News Sexual Health

Twitter Changes Sexual Health Ad Policy, Reinstates Condom Retailer’s Account

Emily Crockett

Twitter has updated its rules that blocked many advertisements for condoms and sexual health. And condom retailer Lucky Bloke, the first company to speak out about the issue, finally had its advertising ban lifted after nine months of complaints and public campaigns to get the policy changed.

Several condom companies and sexual health campaigns last year said Twitter had blocked them from advertising about condoms and safer sex. The reason for the blocks appeared to be Twitter’s confusing, inconsistent rules about “sexual content” in ads.

Rewire has learned Twitter has tweaked those rules. And condom retailer Lucky Bloke, the first company to speak out about the issue, finally had its advertising ban lifted Monday morning after nine months of complaints and public campaigns to get the policy changed.

“We’ve got great news!” reads a form email sent from Twitter to Melissa White, Lucky Bloke’s CEO. “We recently adjusted our advertising policies, and are happy to say that you can now use Twitter Ads campaigns.”

White works to educate the public about how proper condom fit leads to greater pleasure and more consistent use. Her particular sexual health message requires discussing sexual pleasure, which she says is also a better strategy for sexual health campaigns than sterile doctor’s room images.

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But an innocuous-seeming promoted tweet last year fell afoul of Twitter’s ad policies, probably because Lucky Bloke’s website includes frank discussions about how the right condom size makes sex more pleasurable.

Lucky Bloke wasn’t alone in being banned for seemingly non-explicit material, as Rewire reported. And the issue of sexual health campaigns being stymied by social media—not just on Twitter, but on other sites like Facebook and YouTube—saw fresh media attention last week in The Atlantic.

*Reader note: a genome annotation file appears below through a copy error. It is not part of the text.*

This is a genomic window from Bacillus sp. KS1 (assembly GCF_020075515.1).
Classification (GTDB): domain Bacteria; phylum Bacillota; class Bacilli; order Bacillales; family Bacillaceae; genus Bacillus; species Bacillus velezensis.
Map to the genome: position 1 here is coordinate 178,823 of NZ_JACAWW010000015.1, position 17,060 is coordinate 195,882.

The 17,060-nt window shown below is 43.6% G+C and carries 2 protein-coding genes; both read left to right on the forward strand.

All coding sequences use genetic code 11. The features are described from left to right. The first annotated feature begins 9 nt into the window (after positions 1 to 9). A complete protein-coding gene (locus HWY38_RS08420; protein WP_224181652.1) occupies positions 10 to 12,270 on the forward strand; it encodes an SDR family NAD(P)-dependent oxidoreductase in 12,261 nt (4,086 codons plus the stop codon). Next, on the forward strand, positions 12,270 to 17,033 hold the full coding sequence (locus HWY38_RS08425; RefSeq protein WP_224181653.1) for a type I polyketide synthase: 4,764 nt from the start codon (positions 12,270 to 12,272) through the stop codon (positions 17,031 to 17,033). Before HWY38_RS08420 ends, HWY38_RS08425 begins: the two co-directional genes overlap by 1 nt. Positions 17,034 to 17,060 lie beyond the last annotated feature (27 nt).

A Twitter spokesperson told Rewire that the change to the company’s ad policy for “adult or sexual products and services” was launched in mid-January.

“Ads for non-prescription contraceptive products such as condoms and spermicides, and ads for personal lubricants, now fall under our health and pharmaceutical products and services policy,” the spokesperson said.

That’s a welcome change for advocates who were frustrated by the stigma that the old policy seemed to show—marginalizing condoms as “adult” material instead of an important public health issue.

The new policy also clarifies some confusing language that seemed to ban ads for “contraceptives” while still allowing some ads for condoms—a contraceptive method by any definition. Now the policy lists birth control pills and emergency contraception as “restricted,” or subject to review by Twitter, just like any other pharmaceutical product.

But the policy still prohibits “sexual content” in ads or linked material for sexual health awareness or condoms. That was the language that seemed to give companies and campaigns the most trouble, and the language that advocates found baffling. How do you talk about sexual health in a way that actually reaches people without also talking about sex?

White told Rewire that she is “incredibly encouraged” by Twitter’s policy changes and her account reinstatement, but Twitter and other social media companies still have “dangerous and antiquated” policies about reproductive health.

“However, to have them budge at all shows critical progress can be made. And for that we should celebrate a little,” White said. “We invite tech giants like Twitter, that have this incredible opportunity, to join us and work together to end sexual health stigma and censorship for good.”

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